Photo Credits: Adane Edmund

A photo of Dennery, St. Lucia.

Caribbean countries on the frontline of climate change get lasting support to unlock critical finance

Dubai, UAE – December 3, 2023

As international climate negotiations unfold at the annual UN climate conference in Dubai, there is an urgent need for most vulnerable countries, particularly Small Islands Developing States (SIDS) and Least Developed Countries (LDCs) to access climate finance at the speed and scale needed to respond to the worsening climate crisis. Building on the success of mobilizing millions in climate finance in Pacific SIDS since 2021, the Climate Finance Access Network (CFAN) today launched its Caribbean chapter with support from Canada and the United States.

CFAN supplements and builds capacity in SIDS and LDCs by hiring locally and training climate finance advisors to be embedded in governments and Direct Access Entities (DAEs). With initial support from Canada, CFAN launched in the Pacific in 2021 where seven advisors have since unlocked US $64.4 million in climate financing for resilience, while an additional US $463.8 million investment pipeline is under development. Scaling this proven success, CFAN announced at COP28 in the CARICOM pavilion, that the Network is about to deploy seven new advisors in the Caribbean in The Bahamas, Barbados, Grenada, Jamaica, St Lucia, St Vincent and the Grenadines, and at the Caribbean Community Climate Change Centre (CCCCC) in Belize.

Developing countries are often the hardest hit by extreme weather and other impacts of climate change, despite them contributing the least to the pollution driving climate change. Contributor countries need to live up to their commitments, but those commitments alone aren’t enough if those who need it can’t access financial support. We congratulate CFAN for making huge stride in its efforts to build local capacity, break down barriers and promote equitable access by supporting the launch of the Caribbean chapter. That’s why I am excited to support CFAN with an additional $250,000 on top of our $5M commitment announced at COP27,” says the Honorable Steven Guilbeault, Minister of Environment and Climate Change in Canada.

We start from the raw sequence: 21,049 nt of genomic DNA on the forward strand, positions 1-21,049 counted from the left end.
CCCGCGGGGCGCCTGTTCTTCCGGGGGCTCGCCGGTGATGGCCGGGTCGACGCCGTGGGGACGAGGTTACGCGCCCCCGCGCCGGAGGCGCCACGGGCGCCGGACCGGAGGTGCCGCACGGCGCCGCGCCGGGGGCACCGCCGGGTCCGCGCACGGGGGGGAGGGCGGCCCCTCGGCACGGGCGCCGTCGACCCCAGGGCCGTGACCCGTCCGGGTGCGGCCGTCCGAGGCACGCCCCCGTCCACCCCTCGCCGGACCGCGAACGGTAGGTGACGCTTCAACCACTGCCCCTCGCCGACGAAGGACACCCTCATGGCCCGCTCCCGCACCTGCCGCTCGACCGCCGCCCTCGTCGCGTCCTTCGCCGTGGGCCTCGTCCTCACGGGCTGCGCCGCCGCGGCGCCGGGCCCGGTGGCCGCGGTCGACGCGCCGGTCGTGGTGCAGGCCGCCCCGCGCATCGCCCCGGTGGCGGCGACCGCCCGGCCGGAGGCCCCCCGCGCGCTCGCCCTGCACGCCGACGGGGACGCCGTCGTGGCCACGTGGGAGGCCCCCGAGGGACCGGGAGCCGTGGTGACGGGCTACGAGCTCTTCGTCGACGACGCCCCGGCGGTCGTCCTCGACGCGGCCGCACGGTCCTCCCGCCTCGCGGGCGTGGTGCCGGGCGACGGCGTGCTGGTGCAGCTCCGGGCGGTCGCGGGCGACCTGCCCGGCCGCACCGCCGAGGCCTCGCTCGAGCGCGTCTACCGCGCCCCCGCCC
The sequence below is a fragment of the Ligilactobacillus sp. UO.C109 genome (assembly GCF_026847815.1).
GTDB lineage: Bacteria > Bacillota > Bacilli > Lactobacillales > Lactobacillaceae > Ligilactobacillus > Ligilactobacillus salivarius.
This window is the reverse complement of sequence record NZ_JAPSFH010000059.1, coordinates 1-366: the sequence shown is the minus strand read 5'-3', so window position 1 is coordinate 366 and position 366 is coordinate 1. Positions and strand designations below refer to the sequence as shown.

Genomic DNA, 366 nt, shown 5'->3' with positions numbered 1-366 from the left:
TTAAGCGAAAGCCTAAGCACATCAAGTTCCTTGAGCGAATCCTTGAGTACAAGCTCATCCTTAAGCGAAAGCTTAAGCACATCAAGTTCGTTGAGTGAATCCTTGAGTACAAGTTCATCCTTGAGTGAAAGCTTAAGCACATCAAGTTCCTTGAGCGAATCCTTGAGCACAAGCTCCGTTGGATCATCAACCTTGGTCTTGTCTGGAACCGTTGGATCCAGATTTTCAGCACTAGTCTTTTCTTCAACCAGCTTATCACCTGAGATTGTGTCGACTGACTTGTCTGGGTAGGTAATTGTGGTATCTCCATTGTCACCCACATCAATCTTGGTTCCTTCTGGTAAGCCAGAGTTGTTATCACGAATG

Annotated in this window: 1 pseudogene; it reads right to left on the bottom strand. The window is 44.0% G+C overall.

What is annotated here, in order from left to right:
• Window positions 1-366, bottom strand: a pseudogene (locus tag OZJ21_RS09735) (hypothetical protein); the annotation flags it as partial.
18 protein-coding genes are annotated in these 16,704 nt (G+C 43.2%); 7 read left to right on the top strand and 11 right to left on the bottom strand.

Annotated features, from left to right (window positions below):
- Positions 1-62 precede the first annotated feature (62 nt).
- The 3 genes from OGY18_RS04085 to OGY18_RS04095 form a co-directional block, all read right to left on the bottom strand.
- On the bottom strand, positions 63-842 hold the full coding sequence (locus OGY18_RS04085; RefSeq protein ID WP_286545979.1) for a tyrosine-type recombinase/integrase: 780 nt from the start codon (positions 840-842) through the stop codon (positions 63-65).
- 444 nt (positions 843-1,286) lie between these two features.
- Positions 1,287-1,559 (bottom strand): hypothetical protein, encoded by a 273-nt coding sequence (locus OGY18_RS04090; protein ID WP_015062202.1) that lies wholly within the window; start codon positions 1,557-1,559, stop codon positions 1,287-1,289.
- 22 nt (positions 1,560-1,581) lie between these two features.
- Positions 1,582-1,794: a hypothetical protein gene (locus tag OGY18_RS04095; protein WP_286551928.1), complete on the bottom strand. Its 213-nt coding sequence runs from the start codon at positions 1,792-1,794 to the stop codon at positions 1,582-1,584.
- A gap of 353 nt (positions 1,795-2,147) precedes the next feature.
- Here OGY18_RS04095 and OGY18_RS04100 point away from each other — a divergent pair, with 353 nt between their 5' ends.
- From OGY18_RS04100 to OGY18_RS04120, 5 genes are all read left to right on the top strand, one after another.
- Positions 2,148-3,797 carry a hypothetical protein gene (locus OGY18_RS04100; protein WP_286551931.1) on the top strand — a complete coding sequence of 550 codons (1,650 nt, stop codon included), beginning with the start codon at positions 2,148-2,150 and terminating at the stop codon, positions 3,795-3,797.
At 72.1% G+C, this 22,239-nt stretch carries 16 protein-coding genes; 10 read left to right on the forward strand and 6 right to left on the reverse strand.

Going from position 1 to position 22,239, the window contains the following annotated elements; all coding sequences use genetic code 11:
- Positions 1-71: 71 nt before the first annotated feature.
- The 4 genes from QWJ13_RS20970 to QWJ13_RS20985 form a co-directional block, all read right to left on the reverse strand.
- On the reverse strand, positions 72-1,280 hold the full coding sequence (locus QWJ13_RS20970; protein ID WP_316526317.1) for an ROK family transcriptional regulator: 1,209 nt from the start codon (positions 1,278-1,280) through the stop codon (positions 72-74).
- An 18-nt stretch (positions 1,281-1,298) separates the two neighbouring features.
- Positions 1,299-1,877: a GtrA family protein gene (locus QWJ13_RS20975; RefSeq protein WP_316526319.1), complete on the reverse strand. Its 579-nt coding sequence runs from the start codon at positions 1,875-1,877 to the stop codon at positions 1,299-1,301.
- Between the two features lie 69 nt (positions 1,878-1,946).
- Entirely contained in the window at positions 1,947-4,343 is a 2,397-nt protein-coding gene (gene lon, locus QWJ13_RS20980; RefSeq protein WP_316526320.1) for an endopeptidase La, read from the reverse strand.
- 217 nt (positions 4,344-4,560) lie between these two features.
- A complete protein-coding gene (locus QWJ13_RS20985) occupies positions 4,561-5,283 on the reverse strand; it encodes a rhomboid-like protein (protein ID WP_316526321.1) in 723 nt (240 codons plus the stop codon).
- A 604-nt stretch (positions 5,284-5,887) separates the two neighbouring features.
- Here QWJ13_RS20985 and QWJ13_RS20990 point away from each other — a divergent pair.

“Canada has been a partner and supporter of CFAN since our very first days, and enabling our Caribbean expansion is a deeply meaningful extension of our impact,” says Laetitia De Marez, Senior Director of CFAN and RMI’s Islands Energy Program. “We are so proud and delighted to welcome the United States as a CFAN donor, adding their support to the recruiting of the fist cohort of finance advisors in the Caribbean. This truly represents how international collaboration on climate finance access can make a difference in offering practical solutions to address capacity constrains in SIDS.”

In its expansion to the Caribbean and as part of its mission to strengthen capacity of regional DAEs, CFAN will operate in close partnership with the CCCCC, whose hosting of a CFAN advisor will be a critical complement to the work of the six advisors working at the national level.